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Vegan Versus Cruelty-Free Beauty: What's The Difference On Your Labels?

July 7, 2020

While decoding your ingredient labels, you might zero in on the more unfamiliar players (what is cetearyl alcohol, again?). But sometimes the more common phrases warrant some attention, as even the buzziest of catchwords can cause some confusion. The FDA doesn't regulate many commonly used terms (like natural and hypoallergenic), so it only makes sense there would be some unclear definitions among the clean beauty community. 

Let's start with the difference between "vegan" and "cruelty-free." The two might seem similar at first glance, but there are some details worth wrapping your head around. 

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Vegan

Vegan beauty products don't contain any animal-derived ingredients. You may find many vegan brands are marketed as "cruelty-free" as well, but the stand-alone "vegan" refers only to the product's actual makeup. That said, just because it doesn't contain any animal ingredients doesn't mean the formula isn't tested on animals themselves. 

Let's talk ingredients for a moment: Sure, you may know that a collagen-infused product includes animal proteins, but there are a few common players you might not realize are animal-derived. Take honey, for example: This superstar ingredient is great for easing inflammation and controlling breakouts, but those committing to a vegan lifestyle may want to steer clear of the bee sap. Same goes for beeswax, as well as carmine—a red dye derived from beetles (yes, beetles) that gives your bold lipsticks their cherry pigment. Whereas lactic acid, which is commonly associated with dairy products, can actually be vegan if it's sourced from nondairy items1 (like sourdough and sauerkraut). We digress.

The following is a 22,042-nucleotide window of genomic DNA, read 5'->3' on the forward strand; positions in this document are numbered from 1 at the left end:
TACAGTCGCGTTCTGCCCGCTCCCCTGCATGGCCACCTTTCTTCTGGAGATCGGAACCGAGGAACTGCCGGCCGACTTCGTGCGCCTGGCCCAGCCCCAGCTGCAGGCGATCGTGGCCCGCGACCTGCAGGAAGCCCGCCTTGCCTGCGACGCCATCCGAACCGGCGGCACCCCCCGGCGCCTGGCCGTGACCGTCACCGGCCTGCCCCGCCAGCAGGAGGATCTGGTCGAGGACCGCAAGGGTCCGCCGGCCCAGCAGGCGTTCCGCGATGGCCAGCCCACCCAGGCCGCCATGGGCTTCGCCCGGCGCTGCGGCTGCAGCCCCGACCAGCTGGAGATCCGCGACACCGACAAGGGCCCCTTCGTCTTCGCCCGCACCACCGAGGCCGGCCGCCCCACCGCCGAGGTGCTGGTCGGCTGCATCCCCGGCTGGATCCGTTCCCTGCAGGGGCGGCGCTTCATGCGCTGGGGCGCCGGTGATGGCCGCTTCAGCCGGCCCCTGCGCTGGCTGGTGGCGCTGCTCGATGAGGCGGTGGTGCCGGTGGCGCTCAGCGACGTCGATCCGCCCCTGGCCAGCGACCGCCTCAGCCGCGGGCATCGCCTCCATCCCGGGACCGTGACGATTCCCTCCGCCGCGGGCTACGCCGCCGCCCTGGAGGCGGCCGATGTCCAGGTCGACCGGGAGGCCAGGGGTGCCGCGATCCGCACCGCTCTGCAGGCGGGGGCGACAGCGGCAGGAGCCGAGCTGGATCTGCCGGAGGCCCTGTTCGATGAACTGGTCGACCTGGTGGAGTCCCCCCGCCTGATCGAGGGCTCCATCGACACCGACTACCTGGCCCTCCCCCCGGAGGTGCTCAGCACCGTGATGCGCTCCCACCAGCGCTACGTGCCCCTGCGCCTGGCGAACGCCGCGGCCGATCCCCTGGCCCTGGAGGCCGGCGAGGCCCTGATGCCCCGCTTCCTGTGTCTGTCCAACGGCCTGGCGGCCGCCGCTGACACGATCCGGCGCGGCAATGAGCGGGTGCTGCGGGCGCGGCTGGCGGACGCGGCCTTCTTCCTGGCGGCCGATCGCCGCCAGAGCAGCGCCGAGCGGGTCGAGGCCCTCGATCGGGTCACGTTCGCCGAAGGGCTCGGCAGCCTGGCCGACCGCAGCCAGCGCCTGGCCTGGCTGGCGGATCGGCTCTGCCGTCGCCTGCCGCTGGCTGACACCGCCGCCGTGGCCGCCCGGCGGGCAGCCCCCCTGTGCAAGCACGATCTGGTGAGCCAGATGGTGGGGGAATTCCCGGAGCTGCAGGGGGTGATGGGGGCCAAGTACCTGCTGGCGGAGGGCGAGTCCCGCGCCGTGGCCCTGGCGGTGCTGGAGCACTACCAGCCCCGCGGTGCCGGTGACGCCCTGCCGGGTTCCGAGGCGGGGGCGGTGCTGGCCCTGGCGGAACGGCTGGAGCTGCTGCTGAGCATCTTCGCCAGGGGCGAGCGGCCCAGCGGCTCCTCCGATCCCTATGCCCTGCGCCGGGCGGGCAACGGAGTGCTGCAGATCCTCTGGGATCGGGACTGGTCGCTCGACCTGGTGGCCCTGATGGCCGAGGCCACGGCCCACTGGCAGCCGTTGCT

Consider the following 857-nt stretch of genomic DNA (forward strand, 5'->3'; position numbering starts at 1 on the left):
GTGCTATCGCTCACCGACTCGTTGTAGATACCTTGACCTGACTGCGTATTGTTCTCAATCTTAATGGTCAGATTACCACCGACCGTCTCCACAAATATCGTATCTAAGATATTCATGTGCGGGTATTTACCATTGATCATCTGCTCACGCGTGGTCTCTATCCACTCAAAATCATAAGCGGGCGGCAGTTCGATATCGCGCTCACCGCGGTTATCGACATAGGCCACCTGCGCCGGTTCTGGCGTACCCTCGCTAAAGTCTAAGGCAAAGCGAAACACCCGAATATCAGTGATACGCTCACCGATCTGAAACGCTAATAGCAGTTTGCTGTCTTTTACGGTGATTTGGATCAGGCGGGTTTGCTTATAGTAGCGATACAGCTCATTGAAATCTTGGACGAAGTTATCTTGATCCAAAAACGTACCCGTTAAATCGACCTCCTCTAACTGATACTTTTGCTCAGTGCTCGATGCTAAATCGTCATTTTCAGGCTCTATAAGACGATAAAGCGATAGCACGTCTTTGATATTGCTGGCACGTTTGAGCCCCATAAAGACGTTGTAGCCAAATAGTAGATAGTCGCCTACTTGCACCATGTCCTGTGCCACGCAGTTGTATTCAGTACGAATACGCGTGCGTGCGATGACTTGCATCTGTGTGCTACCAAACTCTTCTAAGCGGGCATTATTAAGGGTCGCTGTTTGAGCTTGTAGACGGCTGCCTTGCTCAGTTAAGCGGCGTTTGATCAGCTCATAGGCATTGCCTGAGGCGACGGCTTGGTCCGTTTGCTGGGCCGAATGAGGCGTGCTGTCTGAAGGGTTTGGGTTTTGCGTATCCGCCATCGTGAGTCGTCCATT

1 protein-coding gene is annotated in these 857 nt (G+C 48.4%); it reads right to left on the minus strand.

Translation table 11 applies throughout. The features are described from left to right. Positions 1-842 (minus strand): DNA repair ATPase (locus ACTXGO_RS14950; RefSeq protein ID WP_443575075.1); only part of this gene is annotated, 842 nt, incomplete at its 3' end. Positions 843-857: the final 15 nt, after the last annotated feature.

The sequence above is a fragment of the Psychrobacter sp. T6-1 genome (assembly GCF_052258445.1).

Cruelty-free.

Cruelty-free, on the other hand, refers to products that do not undergo animal testing. Those products may have animal-derived ingredients (like honey, beeswax, and the like), but the testing process itself doesn't include animals. 

But it's still important to mind the details, here: A product labeled "cruelty-free" might refer only to the finished product itself, not the accompanying ingredients. (Again, labels can be tricky.) A lot of animal testing may actually occur at the ingredient level, even though the packaged product itself is technically cruelty-free; that's why you might want to look for Leaping Bunny or PETA-certified products, which prohibit animal testing in any product development phase by the company or ingredient suppliers. 

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The bottom line. 

While browsing for beauty, keep in mind that "vegan" and "cruelty-free" are not interchangeable, even if they are often seen side-by-side. That's not to say you can't have products free of animal testing and animal-derived ingredients—just make sure to seek both phrases on the label. Of course, just because a product is marketed as vegan or cruelty-free doesn't mean it's necessarily clean, either. After all, a synthetic formula that doesn't contain any animal products is technically vegan. As always, read up on your labels—hopefully, this distinction makes them a little easier to decode. 

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